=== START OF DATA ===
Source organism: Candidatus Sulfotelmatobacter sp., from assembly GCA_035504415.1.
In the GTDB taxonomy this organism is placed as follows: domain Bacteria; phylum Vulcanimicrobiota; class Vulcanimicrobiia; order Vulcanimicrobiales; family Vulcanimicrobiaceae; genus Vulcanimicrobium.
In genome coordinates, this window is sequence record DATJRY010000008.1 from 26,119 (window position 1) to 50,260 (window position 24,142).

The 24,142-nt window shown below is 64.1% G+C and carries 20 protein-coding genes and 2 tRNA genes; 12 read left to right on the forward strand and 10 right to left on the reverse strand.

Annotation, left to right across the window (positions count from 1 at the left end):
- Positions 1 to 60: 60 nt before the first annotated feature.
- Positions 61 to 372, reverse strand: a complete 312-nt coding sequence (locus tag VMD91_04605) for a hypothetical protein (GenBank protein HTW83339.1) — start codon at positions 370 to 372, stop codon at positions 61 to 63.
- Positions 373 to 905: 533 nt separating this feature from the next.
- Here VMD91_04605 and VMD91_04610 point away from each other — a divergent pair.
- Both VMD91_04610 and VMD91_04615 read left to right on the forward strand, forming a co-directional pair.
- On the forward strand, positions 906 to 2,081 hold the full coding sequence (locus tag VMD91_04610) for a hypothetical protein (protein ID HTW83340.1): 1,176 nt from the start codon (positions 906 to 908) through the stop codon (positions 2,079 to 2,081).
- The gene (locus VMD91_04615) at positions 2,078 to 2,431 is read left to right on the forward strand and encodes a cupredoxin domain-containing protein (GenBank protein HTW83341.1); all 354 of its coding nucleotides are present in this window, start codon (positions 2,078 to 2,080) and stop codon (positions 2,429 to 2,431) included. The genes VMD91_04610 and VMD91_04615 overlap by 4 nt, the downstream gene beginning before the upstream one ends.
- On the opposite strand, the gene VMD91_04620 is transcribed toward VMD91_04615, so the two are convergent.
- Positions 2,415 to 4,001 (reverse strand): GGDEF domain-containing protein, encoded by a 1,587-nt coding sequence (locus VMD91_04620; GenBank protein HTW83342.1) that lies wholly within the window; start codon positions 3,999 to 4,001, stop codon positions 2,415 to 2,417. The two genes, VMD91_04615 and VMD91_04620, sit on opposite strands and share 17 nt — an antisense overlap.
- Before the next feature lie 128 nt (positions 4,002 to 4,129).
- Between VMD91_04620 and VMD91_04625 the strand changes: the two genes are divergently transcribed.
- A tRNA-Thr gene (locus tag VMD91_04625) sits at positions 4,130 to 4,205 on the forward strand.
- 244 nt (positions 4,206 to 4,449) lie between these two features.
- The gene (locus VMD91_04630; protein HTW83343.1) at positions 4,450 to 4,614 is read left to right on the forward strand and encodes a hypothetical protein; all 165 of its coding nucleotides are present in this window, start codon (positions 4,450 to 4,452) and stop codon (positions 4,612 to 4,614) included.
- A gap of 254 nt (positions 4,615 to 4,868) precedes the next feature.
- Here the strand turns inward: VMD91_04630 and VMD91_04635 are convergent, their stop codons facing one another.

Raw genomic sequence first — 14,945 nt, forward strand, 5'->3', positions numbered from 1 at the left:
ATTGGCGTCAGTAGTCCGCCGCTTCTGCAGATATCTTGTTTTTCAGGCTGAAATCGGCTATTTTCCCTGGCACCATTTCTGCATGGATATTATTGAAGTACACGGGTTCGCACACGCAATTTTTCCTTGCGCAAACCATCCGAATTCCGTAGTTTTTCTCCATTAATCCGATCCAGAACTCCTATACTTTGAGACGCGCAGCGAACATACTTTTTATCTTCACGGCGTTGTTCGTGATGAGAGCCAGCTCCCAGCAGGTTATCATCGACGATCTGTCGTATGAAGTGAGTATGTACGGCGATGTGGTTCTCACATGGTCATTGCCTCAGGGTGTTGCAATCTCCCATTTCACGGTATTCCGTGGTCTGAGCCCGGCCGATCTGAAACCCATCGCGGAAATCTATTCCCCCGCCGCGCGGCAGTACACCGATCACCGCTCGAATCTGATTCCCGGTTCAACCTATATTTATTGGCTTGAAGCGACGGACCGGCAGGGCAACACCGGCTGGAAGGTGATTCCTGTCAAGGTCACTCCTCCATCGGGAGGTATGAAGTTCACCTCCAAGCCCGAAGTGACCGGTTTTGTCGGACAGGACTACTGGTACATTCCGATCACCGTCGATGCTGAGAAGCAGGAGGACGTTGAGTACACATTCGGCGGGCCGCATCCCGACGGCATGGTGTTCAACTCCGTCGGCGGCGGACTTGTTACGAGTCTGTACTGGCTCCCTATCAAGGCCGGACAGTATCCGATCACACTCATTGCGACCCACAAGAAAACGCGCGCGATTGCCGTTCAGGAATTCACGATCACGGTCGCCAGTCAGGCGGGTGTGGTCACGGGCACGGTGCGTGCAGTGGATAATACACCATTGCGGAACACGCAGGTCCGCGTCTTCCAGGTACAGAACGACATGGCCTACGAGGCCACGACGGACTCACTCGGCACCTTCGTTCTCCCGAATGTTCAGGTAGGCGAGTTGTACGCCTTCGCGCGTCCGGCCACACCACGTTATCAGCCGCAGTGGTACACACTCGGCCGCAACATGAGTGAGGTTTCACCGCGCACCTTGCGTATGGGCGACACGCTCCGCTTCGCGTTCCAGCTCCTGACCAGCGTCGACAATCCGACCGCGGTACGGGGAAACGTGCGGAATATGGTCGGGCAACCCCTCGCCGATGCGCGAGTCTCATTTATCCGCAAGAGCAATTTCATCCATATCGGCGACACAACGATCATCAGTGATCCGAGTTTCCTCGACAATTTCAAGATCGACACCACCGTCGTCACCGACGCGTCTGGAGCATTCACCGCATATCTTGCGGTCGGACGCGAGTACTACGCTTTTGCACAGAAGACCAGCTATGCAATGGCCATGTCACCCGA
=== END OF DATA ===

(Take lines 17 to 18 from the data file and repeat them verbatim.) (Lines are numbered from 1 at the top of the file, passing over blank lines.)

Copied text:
- A tRNA-Thr gene (locus tag VMD91_04625) sits at positions 4,130 to 4,205 on the forward strand.
- 244 nt (positions 4,206 to 4,449) lie between these two features.